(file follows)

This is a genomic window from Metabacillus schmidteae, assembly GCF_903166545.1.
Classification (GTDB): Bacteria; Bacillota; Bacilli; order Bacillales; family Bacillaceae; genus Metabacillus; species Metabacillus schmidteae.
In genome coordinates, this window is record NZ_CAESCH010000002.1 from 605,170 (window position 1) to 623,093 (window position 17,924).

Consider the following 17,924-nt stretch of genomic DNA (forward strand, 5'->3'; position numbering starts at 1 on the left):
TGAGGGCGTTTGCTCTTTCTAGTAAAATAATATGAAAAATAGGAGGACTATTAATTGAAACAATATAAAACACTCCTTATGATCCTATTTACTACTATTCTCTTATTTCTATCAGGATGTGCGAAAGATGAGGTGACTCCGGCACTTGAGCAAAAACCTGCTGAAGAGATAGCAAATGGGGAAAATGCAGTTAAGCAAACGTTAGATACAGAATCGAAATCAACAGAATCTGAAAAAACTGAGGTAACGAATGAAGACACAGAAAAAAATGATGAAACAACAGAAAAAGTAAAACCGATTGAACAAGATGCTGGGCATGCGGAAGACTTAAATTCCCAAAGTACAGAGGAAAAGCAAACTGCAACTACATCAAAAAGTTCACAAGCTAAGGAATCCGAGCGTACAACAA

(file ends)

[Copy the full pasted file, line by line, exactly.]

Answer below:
This is a genomic window from Metabacillus schmidteae, assembly GCF_903166545.1.
Classification (GTDB): Bacteria; Bacillota; Bacilli; order Bacillales; family Bacillaceae; genus Metabacillus; species Metabacillus schmidteae.
In genome coordinates, this window is record NZ_CAESCH010000002.1 from 605,170 (window position 1) to 623,093 (window position 17,924).

Consider the following 17,924-nt stretch of genomic DNA (forward strand, 5'->3'; position numbering starts at 1 on the left):
TGAGGGCGTTTGCTCTTTCTAGTAAAATAATATGAAAAATAGGAGGACTATTAATTGAAACAATATAAAACACTCCTTATGATCCTATTTACTACTATTCTCTTATTTCTATCAGGATGTGCGAAAGATGAGGTGACTCCGGCACTTGAGCAAAAACCTGCTGAAGAGATAGCAAATGGGGAAAATGCAGTTAAGCAAACGTTAGATACAGAATCGAAATCAACAGAATCTGAAAAAACTGAGGTAACGAATGAAGACACAGAAAAAAATGATGAAACAACAGAAAAAGTAAAACCGATTGAACAAGATGCTGGGCATGCGGAAGACTTAAATTCCCAAAGTACAGAGGAAAAGCAAACTGCAACTACATCAAAAAGTTCACAAGCTAAGGAATCCGAGCGTACAACAA